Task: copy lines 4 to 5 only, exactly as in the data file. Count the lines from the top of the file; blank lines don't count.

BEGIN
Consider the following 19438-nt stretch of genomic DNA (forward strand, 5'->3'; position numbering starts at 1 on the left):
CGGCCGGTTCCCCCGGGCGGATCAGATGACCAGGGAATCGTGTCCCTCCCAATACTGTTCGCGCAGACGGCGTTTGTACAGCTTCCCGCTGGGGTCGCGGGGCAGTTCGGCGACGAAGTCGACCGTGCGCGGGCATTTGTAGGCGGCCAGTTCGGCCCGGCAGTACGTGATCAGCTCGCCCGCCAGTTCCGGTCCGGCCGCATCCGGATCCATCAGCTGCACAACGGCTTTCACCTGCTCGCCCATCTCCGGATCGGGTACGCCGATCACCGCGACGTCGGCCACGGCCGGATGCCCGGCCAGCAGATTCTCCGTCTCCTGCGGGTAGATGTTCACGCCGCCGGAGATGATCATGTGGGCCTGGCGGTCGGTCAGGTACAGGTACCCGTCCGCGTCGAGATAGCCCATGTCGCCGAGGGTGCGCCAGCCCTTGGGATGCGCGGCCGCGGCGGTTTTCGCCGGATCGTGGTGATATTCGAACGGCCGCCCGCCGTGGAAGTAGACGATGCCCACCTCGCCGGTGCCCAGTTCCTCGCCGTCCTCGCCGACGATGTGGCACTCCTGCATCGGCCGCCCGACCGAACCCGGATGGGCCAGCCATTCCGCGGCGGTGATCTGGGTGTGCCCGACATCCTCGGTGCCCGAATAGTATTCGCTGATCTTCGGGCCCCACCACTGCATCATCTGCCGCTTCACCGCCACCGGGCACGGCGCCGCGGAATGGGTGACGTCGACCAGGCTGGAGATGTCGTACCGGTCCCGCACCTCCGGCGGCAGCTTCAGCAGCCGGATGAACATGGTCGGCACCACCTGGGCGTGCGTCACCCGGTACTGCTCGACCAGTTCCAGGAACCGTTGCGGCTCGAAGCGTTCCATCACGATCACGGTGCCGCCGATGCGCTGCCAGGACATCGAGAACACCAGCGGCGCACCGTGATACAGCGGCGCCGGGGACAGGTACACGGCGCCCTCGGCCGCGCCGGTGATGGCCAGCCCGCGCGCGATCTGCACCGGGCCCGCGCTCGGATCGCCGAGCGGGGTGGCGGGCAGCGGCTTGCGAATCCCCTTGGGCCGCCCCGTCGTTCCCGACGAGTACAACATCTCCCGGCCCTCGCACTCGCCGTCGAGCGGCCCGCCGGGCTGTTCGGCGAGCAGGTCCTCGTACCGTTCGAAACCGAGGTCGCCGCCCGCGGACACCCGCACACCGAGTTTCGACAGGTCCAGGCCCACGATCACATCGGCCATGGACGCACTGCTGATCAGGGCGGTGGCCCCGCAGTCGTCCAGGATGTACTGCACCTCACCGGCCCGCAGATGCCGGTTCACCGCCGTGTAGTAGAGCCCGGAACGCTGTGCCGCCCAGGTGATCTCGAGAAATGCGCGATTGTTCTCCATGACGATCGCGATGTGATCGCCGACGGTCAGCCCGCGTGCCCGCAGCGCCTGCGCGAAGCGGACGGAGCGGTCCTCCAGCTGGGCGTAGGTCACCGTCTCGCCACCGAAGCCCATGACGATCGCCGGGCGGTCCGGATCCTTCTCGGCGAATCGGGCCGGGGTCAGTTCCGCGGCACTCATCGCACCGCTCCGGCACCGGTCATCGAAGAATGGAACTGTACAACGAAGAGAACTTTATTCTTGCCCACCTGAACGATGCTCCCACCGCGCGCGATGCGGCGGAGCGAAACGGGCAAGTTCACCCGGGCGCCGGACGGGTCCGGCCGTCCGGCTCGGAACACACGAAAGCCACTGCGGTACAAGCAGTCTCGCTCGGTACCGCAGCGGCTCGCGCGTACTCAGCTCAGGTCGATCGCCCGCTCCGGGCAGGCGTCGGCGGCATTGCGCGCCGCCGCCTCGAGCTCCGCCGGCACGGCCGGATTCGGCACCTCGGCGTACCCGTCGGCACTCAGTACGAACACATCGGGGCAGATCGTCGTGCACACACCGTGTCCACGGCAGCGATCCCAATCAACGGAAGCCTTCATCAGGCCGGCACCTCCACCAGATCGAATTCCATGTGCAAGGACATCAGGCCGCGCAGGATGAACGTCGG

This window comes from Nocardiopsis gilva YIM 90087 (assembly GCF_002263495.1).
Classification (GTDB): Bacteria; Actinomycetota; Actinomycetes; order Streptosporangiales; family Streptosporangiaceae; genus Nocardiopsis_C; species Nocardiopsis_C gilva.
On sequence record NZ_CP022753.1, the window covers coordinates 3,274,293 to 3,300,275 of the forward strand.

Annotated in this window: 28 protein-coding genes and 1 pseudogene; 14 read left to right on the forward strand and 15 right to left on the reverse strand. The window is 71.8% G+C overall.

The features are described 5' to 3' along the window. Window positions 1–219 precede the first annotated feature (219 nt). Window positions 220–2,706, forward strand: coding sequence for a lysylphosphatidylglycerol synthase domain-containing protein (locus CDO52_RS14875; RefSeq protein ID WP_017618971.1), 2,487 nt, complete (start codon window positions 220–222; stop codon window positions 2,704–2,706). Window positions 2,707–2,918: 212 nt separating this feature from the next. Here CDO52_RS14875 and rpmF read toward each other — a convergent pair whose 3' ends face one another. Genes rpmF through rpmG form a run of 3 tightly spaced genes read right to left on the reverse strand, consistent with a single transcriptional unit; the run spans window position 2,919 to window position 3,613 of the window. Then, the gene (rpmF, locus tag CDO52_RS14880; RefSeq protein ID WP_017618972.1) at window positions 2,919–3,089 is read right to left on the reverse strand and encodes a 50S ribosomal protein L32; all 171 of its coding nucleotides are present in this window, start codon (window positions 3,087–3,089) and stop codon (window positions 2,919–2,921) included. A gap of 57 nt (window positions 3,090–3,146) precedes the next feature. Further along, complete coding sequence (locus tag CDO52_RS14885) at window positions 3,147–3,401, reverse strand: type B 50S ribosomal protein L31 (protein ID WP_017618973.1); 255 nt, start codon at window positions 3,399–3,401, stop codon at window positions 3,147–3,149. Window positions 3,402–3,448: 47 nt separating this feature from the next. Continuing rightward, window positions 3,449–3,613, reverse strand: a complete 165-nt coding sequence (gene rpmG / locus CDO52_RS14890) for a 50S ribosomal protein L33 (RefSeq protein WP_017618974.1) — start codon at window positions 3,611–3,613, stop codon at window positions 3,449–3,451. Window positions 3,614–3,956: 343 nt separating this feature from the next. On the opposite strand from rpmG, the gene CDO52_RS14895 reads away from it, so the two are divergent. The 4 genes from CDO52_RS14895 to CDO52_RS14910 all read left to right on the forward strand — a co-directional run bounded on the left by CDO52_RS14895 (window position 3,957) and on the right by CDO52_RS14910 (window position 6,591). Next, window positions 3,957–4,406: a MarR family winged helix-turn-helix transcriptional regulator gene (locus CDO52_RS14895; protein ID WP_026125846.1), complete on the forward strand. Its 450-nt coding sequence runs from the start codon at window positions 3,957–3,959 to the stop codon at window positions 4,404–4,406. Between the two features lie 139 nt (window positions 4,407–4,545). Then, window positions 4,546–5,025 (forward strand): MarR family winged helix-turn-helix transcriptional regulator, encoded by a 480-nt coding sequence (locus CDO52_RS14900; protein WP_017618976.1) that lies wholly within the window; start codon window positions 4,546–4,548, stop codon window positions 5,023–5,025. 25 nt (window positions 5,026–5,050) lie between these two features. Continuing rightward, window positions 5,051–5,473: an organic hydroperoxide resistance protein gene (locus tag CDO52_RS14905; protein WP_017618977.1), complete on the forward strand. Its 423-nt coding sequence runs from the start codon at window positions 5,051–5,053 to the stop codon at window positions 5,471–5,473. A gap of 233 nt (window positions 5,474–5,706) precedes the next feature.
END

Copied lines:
Classification (GTDB): Bacteria; Actinomycetota; Actinomycetes; order Streptosporangiales; family Streptosporangiaceae; genus Nocardiopsis_C; species Nocardiopsis_C gilva.
On sequence record NZ_CP022753.1, the window covers coordinates 3,274,293 to 3,300,275 of the forward strand.